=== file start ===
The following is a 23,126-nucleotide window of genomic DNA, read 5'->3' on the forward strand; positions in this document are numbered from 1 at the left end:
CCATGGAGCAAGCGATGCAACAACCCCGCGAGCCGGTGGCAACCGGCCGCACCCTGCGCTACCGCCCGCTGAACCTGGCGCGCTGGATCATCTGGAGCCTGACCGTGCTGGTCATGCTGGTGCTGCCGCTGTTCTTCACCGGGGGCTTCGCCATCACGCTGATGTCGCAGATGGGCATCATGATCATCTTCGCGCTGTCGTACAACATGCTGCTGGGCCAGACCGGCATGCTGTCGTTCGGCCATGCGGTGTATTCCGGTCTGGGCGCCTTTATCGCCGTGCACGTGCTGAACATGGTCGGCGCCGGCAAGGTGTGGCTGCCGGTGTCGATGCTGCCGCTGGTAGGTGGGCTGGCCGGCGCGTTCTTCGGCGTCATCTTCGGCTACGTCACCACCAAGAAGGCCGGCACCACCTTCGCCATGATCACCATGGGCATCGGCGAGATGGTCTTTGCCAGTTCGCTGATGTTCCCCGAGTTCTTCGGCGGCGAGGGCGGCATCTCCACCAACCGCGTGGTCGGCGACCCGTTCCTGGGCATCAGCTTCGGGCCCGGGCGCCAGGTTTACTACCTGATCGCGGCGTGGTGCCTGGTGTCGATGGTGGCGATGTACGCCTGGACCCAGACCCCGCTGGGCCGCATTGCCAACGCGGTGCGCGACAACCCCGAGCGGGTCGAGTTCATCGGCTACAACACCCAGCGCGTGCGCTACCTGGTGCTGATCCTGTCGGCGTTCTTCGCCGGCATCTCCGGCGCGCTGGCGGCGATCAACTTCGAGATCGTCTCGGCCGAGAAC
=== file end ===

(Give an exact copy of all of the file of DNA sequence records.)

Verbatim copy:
The following is a 23,126-nucleotide window of genomic DNA, read 5'->3' on the forward strand; positions in this document are numbered from 1 at the left end:
CCATGGAGCAAGCGATGCAACAACCCCGCGAGCCGGTGGCAACCGGCCGCACCCTGCGCTACCGCCCGCTGAACCTGGCGCGCTGGATCATCTGGAGCCTGACCGTGCTGGTCATGCTGGTGCTGCCGCTGTTCTTCACCGGGGGCTTCGCCATCACGCTGATGTCGCAGATGGGCATCATGATCATCTTCGCGCTGTCGTACAACATGCTGCTGGGCCAGACCGGCATGCTGTCGTTCGGCCATGCGGTGTATTCCGGTCTGGGCGCCTTTATCGCCGTGCACGTGCTGAACATGGTCGGCGCCGGCAAGGTGTGGCTGCCGGTGTCGATGCTGCCGCTGGTAGGTGGGCTGGCCGGCGCGTTCTTCGGCGTCATCTTCGGCTACGTCACCACCAAGAAGGCCGGCACCACCTTCGCCATGATCACCATGGGCATCGGCGAGATGGTCTTTGCCAGTTCGCTGATGTTCCCCGAGTTCTTCGGCGGCGAGGGCGGCATCTCCACCAACCGCGTGGTCGGCGACCCGTTCCTGGGCATCAGCTTCGGGCCCGGGCGCCAGGTTTACTACCTGATCGCGGCGTGGTGCCTGGTGTCGATGGTGGCGATGTACGCCTGGACCCAGACCCCGCTGGGCCGCATTGCCAACGCGGTGCGCGACAACCCCGAGCGGGTCGAGTTCATCGGCTACAACACCCAGCGCGTGCGCTACCTGGTGCTGATCCTGTCGGCGTTCTTCGCCGGCATCTCCGGCGCGCTGGCGGCGATCAACTTCGAGATCGTCTCGGCCGAGAAC